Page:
The company behind the Bittorrent protocol is working on software that can replicate most features of file-synching services without handing your data to cloud servers.
Tom SimoniteFollow @twitterapi
IT Editor, Software & Hardware
I’m MIT Technology Review’s IT editor for hardware and software and enjoy a diverse diet of algorithms, Internet, and human-computer interaction with chips on the side. Working in our San Francisco office, I cover new ideas about what computers can do for us, whether they spring from tech giants, new startups, or academic labs.
My journey to the West Coast started in a small English town called Wantage and took in the University of Cambridge, Imperial College London, and five years writing and editing technology news coverage at New Scientist magazine.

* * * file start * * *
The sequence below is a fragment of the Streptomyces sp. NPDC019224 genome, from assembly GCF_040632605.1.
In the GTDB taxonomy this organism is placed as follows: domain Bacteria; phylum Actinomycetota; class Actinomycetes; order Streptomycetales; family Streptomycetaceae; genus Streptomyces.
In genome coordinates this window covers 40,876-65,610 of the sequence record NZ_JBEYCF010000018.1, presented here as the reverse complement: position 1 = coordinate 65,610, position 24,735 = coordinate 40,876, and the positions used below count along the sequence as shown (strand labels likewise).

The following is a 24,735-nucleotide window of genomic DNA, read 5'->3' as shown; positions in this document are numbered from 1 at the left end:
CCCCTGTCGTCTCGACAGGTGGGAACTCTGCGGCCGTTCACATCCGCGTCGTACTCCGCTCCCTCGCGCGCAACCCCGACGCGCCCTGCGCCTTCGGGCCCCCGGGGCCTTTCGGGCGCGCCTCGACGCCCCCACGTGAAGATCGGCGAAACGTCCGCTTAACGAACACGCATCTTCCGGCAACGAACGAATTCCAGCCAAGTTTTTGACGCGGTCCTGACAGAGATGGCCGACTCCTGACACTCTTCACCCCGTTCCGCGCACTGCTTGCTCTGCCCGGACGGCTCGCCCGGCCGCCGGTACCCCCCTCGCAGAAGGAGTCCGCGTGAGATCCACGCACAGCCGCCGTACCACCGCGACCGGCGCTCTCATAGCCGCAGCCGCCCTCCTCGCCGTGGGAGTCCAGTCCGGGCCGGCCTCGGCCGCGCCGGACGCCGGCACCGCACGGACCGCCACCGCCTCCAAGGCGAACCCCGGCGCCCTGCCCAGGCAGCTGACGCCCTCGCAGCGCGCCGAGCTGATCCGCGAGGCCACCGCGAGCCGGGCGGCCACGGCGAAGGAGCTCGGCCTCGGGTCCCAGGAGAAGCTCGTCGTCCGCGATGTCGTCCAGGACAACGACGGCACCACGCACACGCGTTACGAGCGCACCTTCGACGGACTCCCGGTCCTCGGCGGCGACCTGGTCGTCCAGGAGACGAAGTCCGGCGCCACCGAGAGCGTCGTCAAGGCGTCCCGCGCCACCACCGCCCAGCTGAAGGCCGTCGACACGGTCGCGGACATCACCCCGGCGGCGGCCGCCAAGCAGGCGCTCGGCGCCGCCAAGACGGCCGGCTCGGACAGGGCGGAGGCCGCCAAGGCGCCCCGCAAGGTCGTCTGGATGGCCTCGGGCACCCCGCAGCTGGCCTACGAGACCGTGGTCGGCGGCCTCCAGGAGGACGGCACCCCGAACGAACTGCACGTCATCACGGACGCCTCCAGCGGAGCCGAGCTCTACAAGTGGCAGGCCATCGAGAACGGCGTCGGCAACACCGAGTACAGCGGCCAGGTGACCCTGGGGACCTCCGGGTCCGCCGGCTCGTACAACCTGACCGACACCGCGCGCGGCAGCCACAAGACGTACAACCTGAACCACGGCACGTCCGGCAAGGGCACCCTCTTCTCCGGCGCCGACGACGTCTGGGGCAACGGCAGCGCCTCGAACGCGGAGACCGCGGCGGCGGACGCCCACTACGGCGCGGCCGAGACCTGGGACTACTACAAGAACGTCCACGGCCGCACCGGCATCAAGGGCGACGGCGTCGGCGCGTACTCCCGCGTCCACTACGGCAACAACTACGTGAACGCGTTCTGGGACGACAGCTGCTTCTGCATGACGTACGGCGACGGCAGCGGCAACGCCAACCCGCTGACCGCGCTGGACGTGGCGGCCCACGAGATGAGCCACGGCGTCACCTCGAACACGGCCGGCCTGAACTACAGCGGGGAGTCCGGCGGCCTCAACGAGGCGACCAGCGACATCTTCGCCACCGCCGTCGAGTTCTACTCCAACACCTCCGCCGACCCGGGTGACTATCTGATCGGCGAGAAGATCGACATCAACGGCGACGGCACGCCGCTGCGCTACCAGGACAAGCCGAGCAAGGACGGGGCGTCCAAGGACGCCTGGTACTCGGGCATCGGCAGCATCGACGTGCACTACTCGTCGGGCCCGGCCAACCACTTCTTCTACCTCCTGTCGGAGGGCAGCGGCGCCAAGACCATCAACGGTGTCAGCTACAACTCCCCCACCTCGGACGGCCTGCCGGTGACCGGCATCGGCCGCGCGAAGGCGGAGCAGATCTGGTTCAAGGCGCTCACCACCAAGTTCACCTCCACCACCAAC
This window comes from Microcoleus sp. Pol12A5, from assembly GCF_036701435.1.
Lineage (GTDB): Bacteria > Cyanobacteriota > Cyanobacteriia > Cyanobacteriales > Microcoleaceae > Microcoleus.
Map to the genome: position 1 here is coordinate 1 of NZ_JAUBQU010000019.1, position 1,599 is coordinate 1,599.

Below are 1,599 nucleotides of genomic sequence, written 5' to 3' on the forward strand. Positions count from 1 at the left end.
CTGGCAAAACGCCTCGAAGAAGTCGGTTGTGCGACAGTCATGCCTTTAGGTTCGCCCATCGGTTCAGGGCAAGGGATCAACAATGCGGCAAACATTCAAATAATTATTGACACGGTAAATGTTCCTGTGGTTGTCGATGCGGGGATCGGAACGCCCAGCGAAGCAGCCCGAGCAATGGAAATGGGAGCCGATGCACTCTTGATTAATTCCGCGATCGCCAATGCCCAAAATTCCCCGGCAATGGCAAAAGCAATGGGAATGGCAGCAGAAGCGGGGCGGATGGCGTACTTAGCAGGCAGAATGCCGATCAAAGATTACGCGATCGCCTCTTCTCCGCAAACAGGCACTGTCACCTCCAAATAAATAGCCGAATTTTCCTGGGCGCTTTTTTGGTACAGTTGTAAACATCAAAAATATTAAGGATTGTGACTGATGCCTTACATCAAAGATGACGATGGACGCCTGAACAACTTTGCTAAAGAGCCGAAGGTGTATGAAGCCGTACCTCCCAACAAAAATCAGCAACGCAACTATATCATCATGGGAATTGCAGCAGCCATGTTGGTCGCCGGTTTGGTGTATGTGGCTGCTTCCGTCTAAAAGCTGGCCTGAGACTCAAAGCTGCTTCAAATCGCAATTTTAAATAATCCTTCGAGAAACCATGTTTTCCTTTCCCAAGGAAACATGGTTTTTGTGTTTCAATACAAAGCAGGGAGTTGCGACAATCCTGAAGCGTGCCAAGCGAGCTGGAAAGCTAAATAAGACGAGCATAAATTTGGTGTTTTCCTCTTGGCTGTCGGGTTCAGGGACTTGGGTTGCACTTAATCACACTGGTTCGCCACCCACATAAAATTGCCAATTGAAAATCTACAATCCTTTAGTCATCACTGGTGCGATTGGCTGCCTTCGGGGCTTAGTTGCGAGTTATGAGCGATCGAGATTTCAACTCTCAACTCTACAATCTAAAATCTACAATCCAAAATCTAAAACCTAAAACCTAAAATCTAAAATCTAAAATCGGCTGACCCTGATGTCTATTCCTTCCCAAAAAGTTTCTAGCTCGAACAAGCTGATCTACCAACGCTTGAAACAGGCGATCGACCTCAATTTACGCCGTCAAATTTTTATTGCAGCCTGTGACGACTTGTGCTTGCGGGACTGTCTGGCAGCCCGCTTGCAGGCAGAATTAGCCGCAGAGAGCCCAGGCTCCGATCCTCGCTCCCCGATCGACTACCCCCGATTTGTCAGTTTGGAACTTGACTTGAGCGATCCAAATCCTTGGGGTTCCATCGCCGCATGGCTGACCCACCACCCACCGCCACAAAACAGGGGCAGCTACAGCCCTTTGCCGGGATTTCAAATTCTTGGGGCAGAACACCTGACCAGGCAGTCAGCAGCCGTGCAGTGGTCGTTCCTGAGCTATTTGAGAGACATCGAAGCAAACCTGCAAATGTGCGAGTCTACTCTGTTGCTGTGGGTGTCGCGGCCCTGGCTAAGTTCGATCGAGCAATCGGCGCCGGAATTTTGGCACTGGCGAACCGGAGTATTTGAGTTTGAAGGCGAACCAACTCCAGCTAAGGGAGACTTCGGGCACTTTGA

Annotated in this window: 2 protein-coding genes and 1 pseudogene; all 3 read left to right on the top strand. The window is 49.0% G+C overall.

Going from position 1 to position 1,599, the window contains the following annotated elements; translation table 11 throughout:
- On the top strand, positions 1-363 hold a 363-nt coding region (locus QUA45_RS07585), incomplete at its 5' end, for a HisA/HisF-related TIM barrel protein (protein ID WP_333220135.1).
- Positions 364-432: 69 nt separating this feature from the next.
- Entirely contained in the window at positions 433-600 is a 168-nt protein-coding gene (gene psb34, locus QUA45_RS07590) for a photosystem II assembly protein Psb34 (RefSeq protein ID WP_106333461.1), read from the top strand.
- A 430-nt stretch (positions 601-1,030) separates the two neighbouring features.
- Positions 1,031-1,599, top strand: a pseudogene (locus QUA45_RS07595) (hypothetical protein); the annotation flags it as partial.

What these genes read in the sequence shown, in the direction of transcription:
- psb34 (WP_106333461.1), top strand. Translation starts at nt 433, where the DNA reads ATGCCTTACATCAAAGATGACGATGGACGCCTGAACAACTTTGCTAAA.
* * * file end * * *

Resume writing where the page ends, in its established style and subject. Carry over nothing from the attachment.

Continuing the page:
Tom Simonite's Stories
Google looks set to bring its smart, personal data-fueled assistant, Google Now, to the Chrome browser.
Smart home appliances could become more common thanks to efforts by major companies including Lowe’s and Staples to make gadgets compatible.
Hardware designed specifically to run complex neural networks could let personal devices make sense of the world.
Many Wearable Computers and Fundamental Advances.
The mobile Web browsing of three million people reveals how pervasive ad tracking technology is and shows that Google’s is dominant.
Bitcoin is underpinned by unbreakable codes, but the secret keys that protect personal fortunes are easily lost or stolen.
Sharing your call data with researchers could help show what the NSA can deduce from the data it harvests.
Software digests thousands of research papers to accurately identify proteins that could be productive targets for cancer drugs.
Larry Page's dream of making it possible to search every book ever published is revived by a court ruling on copyright.